The special appeal of Vermeer’s paintings is not to be found in the seemingly everyday scenes frequently depicted, but much more in the atmosphere that these pictures exude. Seldom, however, is the tranquility so often conjured up in the works of the Master of Delft so manifestly transposed through the motif as in this work, which focuses on the moment when the pretty young woman pauses, concentrating fully on adjusting the balance. What is actually happening is less to be found in a visible deed but rather in the figure itself. The depiction becomes an allegory to meditation and reflection on a just and temperate life – literally against the background of the admonition in the “Last Judgment” that is shown as a painting within a painting. The carefully thought-out iconocraphic programme, the gentle brushwork, the effective use of light and not least of all the masterly blend of colour values make “Woman Holding a Balance” a major work within Vermeer’s œuvre and, beyond this, one of the most important 17th-century genre paintings in existence.

Surrounded by a good twenty other exceptional paintings from the “Golden Age” of Dutch painting, including works by Jacob van Ruisdael, Paulus Potter, Willem van de Velde the Younger and Philips Wouwerman, the Vermeer painting will give visitors the opportunity to discover Max I Joseph of Bavaria as a collector of Old Masters for a period of several weeks from March onwards.


Treasures from the Depot

To mark the anniversary year, a number of paintings from the rich holdings in the Alte Pinakothek collection, that have seldom been displayed, are on show. Several have not been seen for more than half a century, others have been exhibited over the past few years, albeit mostly for just a brief period. Unknown masterpieces as well as unusual paintings await discovery from 17 March onwards in the North Cabinet Rooms in the "Klenze Portal" exhibition area in the Alte Pinakothek.

The exhibition opens with Early Netherlandish paintings, three of which deserve a special mention. These are copies of works by Jan van Eyck and include two large-format paintings after panels from the Ghent Altarpiece, commissioned by King Philip II of Spain for the chapel of the royal palace in Madrid and created by Michiel Coxcie between 1557 and 1559, and the "Head of Christ," a copy from around 1500 of van Eyck's original work of 1438. These are complemented by works of the Antwerp Mannerists, copies of paintings by Gerard David of Bruges, as well as a touching husband and wife portrait by Jan Joest van Kalkar.

The adjacent room is devoted to early Italian painting from Florence and central Italy. Works from the beginning of the 14th to the mid-15th century, including paintings by Segna di Bonaventura, Niccolò di Pietro Gerini, Agnolo Gaddi and Fra Angelico, document the high quality and radiant beauty of Florentine art. Fragments from complex altarpieces, devotional pictures and a portrait highlight painting's main purpose at that time.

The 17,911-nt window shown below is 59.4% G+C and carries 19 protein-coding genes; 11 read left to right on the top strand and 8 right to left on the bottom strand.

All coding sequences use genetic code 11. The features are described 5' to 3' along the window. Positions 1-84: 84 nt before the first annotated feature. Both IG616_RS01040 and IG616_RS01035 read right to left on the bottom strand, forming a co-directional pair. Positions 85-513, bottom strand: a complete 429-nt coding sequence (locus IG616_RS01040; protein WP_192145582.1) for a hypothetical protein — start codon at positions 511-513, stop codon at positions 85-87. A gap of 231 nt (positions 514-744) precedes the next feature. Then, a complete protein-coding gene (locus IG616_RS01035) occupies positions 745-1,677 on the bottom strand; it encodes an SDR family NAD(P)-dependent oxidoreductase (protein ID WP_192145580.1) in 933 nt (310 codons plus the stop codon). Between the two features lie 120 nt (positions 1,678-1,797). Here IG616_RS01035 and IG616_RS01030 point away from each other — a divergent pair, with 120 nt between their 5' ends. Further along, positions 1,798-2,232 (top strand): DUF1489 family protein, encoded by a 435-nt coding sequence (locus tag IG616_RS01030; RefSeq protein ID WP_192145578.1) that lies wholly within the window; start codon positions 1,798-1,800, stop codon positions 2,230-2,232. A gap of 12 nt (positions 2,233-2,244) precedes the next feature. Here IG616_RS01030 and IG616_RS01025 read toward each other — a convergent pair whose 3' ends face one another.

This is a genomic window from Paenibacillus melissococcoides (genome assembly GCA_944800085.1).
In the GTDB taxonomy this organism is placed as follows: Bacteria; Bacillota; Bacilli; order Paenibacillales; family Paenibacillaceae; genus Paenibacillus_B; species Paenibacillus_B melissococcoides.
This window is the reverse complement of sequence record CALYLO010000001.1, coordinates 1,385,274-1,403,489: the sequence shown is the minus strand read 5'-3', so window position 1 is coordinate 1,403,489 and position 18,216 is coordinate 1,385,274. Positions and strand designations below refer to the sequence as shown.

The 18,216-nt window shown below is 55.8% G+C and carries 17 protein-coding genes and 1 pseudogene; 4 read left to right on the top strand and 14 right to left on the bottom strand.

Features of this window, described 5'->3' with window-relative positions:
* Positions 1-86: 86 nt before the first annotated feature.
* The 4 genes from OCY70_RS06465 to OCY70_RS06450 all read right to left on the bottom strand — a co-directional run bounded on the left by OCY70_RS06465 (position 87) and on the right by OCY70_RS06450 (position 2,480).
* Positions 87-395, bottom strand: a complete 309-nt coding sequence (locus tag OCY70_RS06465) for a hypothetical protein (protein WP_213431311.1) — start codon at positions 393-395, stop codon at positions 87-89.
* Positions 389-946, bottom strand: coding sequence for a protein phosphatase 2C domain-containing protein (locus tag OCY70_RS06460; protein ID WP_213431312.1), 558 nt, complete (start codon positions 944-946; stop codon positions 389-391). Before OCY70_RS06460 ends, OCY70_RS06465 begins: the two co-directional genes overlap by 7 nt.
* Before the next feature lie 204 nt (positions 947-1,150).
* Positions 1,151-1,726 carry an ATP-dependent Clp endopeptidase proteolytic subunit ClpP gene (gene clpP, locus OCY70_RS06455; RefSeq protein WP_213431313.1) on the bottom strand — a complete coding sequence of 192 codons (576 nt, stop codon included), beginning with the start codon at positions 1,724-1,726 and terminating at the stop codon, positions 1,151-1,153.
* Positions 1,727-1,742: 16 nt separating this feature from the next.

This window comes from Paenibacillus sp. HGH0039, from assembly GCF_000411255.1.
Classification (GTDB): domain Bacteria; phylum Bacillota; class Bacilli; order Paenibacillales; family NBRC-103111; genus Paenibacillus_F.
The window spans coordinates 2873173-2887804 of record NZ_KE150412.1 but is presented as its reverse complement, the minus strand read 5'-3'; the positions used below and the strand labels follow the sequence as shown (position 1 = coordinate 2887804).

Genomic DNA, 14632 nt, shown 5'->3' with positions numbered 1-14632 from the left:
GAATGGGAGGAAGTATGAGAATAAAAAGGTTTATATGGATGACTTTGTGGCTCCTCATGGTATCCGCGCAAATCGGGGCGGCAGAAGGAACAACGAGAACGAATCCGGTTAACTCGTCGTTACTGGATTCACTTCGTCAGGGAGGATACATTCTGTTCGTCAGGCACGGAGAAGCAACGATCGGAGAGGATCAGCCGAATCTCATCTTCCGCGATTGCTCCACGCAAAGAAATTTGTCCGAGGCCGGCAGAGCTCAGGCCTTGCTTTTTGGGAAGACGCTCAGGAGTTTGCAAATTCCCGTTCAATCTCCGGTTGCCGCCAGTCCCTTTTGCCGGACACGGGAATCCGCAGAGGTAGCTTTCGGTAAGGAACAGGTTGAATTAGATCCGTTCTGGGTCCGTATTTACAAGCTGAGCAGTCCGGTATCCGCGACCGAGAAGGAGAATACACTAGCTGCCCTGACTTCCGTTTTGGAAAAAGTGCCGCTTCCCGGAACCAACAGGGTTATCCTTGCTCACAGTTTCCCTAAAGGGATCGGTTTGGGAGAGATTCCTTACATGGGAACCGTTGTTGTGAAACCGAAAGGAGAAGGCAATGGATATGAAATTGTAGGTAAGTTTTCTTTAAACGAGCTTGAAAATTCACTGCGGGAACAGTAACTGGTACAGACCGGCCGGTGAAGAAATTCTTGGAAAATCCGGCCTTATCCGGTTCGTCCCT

These lead to the large-format history paintings from the Antwerp school from the 1530s to the 1580s. The so-called "Romanists" fuse elements of the Netherlandish pictorial tradition with Italian painting in their works. Whereas Willem Key's "Lamentation" is still clearly modelled on older works, Jan Sanders van Hemessen's powerful, muscular figures reveal a closer examination of Michelangelo's work, whose acquaintance he may well have made during a trip to Italy. Maerten de Vos' "Mannalese" with its multitude of elegant, elongated figures represents the "horror vacui" so typical of Mannerist painting.

These are followed by Dutch architectural studies which were referred to as "perspectives" in the 17th century. From the late 16th century onward, specialised painters of this genre focussed on depicting interior and exterior views of initially imaginary and later real buildings. Following on from his father, Hans Vredeman de Vries - who was active from the beginning of this development - is his son, Paul, who worked in Amsterdam and was one of the artists who established architectural painting in Holland between 1610 and 1620. This reached its peak at around the middle of the century, as demonstrated by the high-quality paintings of Bartholomäus van Bassen, Anthonie de Lorme and Daniel de Blieck.

The exhibition is rounded off with works by French artists: from history painting to portraits, from the 17th centuy to the Rococo. These document the utterly different manners of expression adopted by painters from Rome, Paris and the Lorraine district of France: Claude Deruet's "Rape of the Sabines" is still bound to the formal language of the Mannerists, for example, whereas Charles Antoine Coypel's "Hercules and Omphale" stands out due to its lively use of colour in the Rubens tradition. The several studies in oil by Pierre Subleyras are a fascinating testimony to the creative artistic process.

Image: Johannes Vermeer, Frau mit Waage, 1664. © Washington, National Gallery of Art

Press office: Tine Nehler M.A.
Head of the Press Department
Pinakothek der Moderne and Bayerische Staatsgemäldesammlungen with the Museum Brandhorst
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Alte Pinakothek
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Tickets: 7 euro full price, 5 reduced, 1 euro sunday ticket